Investing in Your Future: C.Wells Guide To Financing Start-Ups

C.Wells Investment Advice 2017
So, you have a great idea, a clear idea of how to make it a reality, and the creativity and drive you?ll need to make it happen.  However, statistics show that over 72% of startup ideas never get off the ground due to problems financing the project.
Getting your start-up funded can be the hardest step. Which method is best for you?

Option 1: The Family Loan

Nobody wants to borrow money from a friend or family, but in some cases it can be the most valuable thing they’ll ever do for you, and they can benefit greatly too in the long term.

Option 2: Crowd-Sourcing

Sometimes it simply isn’t possible to get an investment from a traditional method.  Prior to the internet, this could have been problematic, but today’s online world has allowed for a new option.

Crowd-sourcing has risen up as a viable method for both generating funds into a start-up, and also sharing profits in return for expertise.  It’s been called the most democratic of financing options for a reason.

The internet, and its legions of users, can be hugely beneficial to a start-up, but the entrepreneur must keep it relevant.

Option 3: The Business Angel

Dragon’s Den has given widespread publicity to the investment angel process, albeit if the stylised television version isn?t exactly the way most work.

Angels come in all shapes and sizes and can provide not only capital but also, and often more valuably, expertise to make an idea shine.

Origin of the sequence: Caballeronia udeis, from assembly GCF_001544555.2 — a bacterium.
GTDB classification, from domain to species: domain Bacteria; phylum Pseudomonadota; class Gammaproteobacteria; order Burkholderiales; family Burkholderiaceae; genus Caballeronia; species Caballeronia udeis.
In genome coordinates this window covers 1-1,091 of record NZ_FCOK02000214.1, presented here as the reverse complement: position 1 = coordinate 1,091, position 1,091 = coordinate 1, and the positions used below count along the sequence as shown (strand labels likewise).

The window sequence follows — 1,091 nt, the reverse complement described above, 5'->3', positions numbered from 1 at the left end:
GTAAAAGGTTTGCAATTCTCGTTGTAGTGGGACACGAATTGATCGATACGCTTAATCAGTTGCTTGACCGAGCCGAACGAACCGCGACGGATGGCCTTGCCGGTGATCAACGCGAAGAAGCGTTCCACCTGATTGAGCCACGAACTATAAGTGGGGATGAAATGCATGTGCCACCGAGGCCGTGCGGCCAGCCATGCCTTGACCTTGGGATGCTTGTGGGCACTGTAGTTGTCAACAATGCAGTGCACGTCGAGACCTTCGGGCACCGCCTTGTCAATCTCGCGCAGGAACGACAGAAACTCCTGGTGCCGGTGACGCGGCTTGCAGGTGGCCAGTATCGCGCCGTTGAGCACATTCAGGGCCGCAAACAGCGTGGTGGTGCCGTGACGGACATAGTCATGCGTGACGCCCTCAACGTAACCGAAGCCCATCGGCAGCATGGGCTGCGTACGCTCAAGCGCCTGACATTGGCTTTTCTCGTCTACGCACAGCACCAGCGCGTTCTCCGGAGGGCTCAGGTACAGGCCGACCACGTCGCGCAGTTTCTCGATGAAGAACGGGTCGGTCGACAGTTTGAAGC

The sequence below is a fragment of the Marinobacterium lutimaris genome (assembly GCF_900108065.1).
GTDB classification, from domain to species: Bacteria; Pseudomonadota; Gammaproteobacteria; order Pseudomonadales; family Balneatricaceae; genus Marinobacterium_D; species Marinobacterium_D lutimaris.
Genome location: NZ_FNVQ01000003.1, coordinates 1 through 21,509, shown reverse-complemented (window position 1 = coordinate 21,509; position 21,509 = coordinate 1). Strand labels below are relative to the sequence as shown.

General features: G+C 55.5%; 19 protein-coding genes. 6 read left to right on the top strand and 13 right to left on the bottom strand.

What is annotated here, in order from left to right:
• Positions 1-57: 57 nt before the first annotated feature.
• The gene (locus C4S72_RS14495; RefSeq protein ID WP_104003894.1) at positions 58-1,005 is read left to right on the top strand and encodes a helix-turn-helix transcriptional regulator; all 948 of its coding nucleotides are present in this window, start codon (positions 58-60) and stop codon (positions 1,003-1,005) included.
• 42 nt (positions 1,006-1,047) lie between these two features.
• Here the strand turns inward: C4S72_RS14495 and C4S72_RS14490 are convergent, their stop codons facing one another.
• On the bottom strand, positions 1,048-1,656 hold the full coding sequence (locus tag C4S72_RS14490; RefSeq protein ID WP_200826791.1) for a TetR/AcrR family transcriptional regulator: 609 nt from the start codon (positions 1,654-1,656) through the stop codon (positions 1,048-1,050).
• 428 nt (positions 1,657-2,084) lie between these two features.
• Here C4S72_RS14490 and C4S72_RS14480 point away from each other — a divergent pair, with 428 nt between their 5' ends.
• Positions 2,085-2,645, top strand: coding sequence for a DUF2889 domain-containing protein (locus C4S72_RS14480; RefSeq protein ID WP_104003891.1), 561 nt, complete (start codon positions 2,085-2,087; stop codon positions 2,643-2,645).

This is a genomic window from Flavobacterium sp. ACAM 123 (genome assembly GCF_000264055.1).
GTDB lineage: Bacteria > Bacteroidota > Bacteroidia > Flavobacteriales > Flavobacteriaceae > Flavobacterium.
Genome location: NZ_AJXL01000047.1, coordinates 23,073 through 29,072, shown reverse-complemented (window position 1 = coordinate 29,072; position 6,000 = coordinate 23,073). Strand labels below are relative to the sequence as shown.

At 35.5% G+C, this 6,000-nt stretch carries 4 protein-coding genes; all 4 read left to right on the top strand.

Option 4: The Bank

The traditional method of speaking to the bank manager is becoming ever less likely in these days of austerity and non-lending, but success stories are still possible, with many entrepreneurs still maintaining the old way is the best way.

Option 5: Self Financing

Of course, giving away any percentage in an entrepreneur?s company is a hard thing to do, particularly when they will work so hard to achieve success, only to later give a portion away in dividends.

Many entrepreneurs manage to finance their endeavours themselves, with either savings, re-mortgaging or profits from other businesses they may have.

The key is cash flow, not so much to push the company forward as most of this can be done by the efforts of the individual, but to feed and house the entrepreneur and their family. As long as this is covered the real entrepreneur can act.

Some suggest re-mortgage your family home, I simply didn’t see the need to do this and for any entrepreneur thinking of doing this I advise them to take counsel on their business plan, find a mentor that will tell them straight on the risks and potential of their business, keep your day job in the early months, or work self-employed to finance your family. Don’t sell your heart and soul to investors.